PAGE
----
Withdrawing from the CPP requires three years of notice. The terms of Alberta’s departure are difficult to predict since no jurisdiction has ever left the plan. Departure may constitute a major change in the plan, which would require the approval of 7 of the 10 provinces (representing two-thirds of the population) and the federal government.

There are many unanswered questions about an APP, including its financial stability and likely returns, operating cost, the portability of contributions, and its susceptibility to political meddling. Quebec’s experience with running its own pension plan suggests that doing so does not necessarily result in lower premiums.

4. Public-sector bargaining

In 2019, the UCP gave itself the power to foist secret bargaining mandates on public-sector employers, rendering collective bargaining a fettered and hollow process. All unions eventually settled for wage increases well below inflation, after years of prior wage freezes. Despite the negative impact that uncompetitive wages have on recruitment, retention, and productivity, it is likely the UCP will go back to this well in the hope of further grinding public-sector wages.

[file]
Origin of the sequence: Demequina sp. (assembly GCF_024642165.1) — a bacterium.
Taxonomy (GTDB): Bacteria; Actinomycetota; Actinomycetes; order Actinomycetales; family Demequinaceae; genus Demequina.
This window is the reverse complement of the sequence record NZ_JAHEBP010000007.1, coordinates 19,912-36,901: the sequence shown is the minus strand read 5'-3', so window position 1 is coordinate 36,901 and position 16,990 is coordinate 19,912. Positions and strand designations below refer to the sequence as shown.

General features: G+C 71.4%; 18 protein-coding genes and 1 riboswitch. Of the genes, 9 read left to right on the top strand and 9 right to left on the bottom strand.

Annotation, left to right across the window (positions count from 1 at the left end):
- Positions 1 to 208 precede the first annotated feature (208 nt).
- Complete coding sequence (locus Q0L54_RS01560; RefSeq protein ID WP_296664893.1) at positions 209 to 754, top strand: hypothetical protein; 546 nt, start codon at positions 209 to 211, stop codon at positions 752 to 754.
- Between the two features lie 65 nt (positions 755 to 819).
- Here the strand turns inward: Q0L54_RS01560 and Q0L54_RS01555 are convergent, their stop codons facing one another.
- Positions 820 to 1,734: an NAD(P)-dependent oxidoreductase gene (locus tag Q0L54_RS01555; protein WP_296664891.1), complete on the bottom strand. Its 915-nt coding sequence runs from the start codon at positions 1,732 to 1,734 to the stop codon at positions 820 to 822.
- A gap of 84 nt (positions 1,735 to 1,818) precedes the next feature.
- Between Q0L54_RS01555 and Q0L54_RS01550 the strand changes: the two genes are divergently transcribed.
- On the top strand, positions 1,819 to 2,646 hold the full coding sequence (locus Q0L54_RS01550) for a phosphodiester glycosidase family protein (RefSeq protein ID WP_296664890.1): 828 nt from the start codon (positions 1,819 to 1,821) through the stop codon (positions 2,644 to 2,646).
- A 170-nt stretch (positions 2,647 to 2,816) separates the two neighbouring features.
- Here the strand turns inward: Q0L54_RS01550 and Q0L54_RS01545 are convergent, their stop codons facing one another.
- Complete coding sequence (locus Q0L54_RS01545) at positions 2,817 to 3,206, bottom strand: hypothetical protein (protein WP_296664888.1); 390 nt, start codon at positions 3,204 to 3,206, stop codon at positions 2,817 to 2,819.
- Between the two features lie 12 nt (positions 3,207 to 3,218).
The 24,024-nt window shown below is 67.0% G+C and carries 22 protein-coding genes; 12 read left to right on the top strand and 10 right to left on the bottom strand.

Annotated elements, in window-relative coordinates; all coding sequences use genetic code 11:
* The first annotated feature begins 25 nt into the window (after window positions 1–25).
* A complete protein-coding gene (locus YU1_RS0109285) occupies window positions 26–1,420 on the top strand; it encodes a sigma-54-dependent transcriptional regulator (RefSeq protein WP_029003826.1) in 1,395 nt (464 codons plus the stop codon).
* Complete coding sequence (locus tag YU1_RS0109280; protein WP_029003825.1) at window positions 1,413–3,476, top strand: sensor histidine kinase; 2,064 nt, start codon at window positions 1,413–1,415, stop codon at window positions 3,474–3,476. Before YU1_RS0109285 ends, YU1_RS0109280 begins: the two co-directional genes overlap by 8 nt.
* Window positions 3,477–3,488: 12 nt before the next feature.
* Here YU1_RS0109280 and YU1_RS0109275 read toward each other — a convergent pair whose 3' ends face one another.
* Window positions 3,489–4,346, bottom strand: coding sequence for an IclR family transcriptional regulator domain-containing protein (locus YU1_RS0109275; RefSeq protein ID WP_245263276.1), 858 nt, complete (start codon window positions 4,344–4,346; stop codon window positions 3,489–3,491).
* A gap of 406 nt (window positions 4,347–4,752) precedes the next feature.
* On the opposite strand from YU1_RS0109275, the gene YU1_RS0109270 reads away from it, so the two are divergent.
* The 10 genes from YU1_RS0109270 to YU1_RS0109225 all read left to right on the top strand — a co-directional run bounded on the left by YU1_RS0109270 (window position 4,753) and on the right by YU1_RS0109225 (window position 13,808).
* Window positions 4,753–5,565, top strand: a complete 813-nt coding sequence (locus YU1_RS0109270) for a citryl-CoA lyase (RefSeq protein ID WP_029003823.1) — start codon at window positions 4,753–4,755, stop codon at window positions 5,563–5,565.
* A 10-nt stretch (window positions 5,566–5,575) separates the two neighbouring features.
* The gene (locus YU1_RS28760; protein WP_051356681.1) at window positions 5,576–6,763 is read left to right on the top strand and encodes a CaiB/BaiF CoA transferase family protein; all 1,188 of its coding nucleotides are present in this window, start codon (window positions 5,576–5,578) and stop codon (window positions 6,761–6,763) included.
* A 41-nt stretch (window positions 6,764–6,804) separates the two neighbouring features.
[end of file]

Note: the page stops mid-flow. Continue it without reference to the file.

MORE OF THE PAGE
It is unclear whether Alberta’s public-sector workers and their unions have the will to meaningfully resist such a tactic. Resistance would require workers to strike and, perhaps, to do so illegally in the face of back-to-work legislation. That is a risky proposition for both workers and their unions’ leadership. That said, only last fall, Ontario’s unions forced the Ford government to walk back legislated contracts through an illegal strike by education workers that looked set to escalate to a general strike.

Public-sector workers are also likely to see further privatization of their jobs, as the UCP did with laundry and laboratory services in health care. The UCP may also provide more public funding to private-sector providers of education and health-care services.

5. Recruitment and Retention